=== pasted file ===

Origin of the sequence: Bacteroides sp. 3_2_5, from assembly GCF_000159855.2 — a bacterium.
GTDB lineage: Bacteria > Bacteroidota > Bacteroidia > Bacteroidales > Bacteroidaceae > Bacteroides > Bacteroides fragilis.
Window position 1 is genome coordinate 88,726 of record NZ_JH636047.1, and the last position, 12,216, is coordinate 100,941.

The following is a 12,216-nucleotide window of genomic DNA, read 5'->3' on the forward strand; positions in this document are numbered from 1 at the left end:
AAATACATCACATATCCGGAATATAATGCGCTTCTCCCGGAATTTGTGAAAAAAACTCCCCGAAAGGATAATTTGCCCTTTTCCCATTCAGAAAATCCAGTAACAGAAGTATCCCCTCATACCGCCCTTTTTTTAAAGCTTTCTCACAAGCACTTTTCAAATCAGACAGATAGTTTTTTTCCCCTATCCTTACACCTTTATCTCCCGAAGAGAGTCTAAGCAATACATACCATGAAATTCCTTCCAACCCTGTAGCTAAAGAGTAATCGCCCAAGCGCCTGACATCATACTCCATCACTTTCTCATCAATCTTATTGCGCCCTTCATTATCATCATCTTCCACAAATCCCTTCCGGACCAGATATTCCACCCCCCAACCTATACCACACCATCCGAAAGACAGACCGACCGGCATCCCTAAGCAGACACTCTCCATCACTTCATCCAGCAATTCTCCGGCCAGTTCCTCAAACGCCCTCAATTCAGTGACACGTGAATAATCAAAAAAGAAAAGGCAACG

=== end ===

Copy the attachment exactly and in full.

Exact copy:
Origin of the sequence: Bacteroides sp. 3_2_5, from assembly GCF_000159855.2 — a bacterium.
GTDB lineage: Bacteria > Bacteroidota > Bacteroidia > Bacteroidales > Bacteroidaceae > Bacteroides > Bacteroides fragilis.
Window position 1 is genome coordinate 88,726 of record NZ_JH636047.1, and the last position, 12,216, is coordinate 100,941.

The following is a 12,216-nucleotide window of genomic DNA, read 5'->3' on the forward strand; positions in this document are numbered from 1 at the left end:
AAATACATCACATATCCGGAATATAATGCGCTTCTCCCGGAATTTGTGAAAAAAACTCCCCGAAAGGATAATTTGCCCTTTTCCCATTCAGAAAATCCAGTAACAGAAGTATCCCCTCATACCGCCCTTTTTTTAAAGCTTTCTCACAAGCACTTTTCAAATCAGACAGATAGTTTTTTTCCCCTATCCTTACACCTTTATCTCCCGAAGAGAGTCTAAGCAATACATACCATGAAATTCCTTCCAACCCTGTAGCTAAAGAGTAATCGCCCAAGCGCCTGACATCATACTCCATCACTTTCTCATCAATCTTATTGCGCCCTTCATTATCATCATCTTCCACAAATCCCTTCCGGACCAGATATTCCACCCCCCAACCTATACCACACCATCCGAAAGACAGACCGACCGGCATCCCTAAGCAGACACTCTCCATCACTTCATCCAGCAATTCTCCGGCCAGTTCCTCAAACGCCCTCAATTCAGTGACACGTGAATAATCAAAAAAGAAAAGGCAACG